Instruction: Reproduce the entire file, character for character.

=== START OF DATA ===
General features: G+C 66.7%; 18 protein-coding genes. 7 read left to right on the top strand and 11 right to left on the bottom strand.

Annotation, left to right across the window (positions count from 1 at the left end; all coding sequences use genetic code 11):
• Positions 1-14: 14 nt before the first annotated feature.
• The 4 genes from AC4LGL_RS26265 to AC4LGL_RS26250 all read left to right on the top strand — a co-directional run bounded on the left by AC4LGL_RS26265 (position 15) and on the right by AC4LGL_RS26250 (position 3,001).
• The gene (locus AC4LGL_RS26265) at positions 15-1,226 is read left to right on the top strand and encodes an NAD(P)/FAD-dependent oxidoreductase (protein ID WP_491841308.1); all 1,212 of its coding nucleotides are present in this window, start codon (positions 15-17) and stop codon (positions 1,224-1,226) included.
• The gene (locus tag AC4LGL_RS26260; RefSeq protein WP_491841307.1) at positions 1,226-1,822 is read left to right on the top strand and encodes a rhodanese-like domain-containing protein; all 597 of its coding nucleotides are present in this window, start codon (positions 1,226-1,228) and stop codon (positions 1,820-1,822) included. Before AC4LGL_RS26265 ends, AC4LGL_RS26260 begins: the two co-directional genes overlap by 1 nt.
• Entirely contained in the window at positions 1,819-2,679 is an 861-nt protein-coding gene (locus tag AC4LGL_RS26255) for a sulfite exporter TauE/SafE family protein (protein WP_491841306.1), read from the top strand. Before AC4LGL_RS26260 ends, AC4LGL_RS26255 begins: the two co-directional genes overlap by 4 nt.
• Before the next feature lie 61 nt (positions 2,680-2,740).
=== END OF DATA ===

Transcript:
General features: G+C 66.7%; 18 protein-coding genes. 7 read left to right on the top strand and 11 right to left on the bottom strand.

Annotation, left to right across the window (positions count from 1 at the left end; all coding sequences use genetic code 11):
• Positions 1-14: 14 nt before the first annotated feature.
• The 4 genes from AC4LGL_RS26265 to AC4LGL_RS26250 all read left to right on the top strand — a co-directional run bounded on the left by AC4LGL_RS26265 (position 15) and on the right by AC4LGL_RS26250 (position 3,001).
• The gene (locus AC4LGL_RS26265) at positions 15-1,226 is read left to right on the top strand and encodes an NAD(P)/FAD-dependent oxidoreductase (protein ID WP_491841308.1); all 1,212 of its coding nucleotides are present in this window, start codon (positions 15-17) and stop codon (positions 1,224-1,226) included.
• The gene (locus tag AC4LGL_RS26260; RefSeq protein WP_491841307.1) at positions 1,226-1,822 is read left to right on the top strand and encodes a rhodanese-like domain-containing protein; all 597 of its coding nucleotides are present in this window, start codon (positions 1,226-1,228) and stop codon (positions 1,820-1,822) included. Before AC4LGL_RS26265 ends, AC4LGL_RS26260 begins: the two co-directional genes overlap by 1 nt.
• Entirely contained in the window at positions 1,819-2,679 is an 861-nt protein-coding gene (locus tag AC4LGL_RS26255) for a sulfite exporter TauE/SafE family protein (protein WP_491841306.1), read from the top strand. Before AC4LGL_RS26260 ends, AC4LGL_RS26255 begins: the two co-directional genes overlap by 4 nt.
• Before the next feature lie 61 nt (positions 2,680-2,740).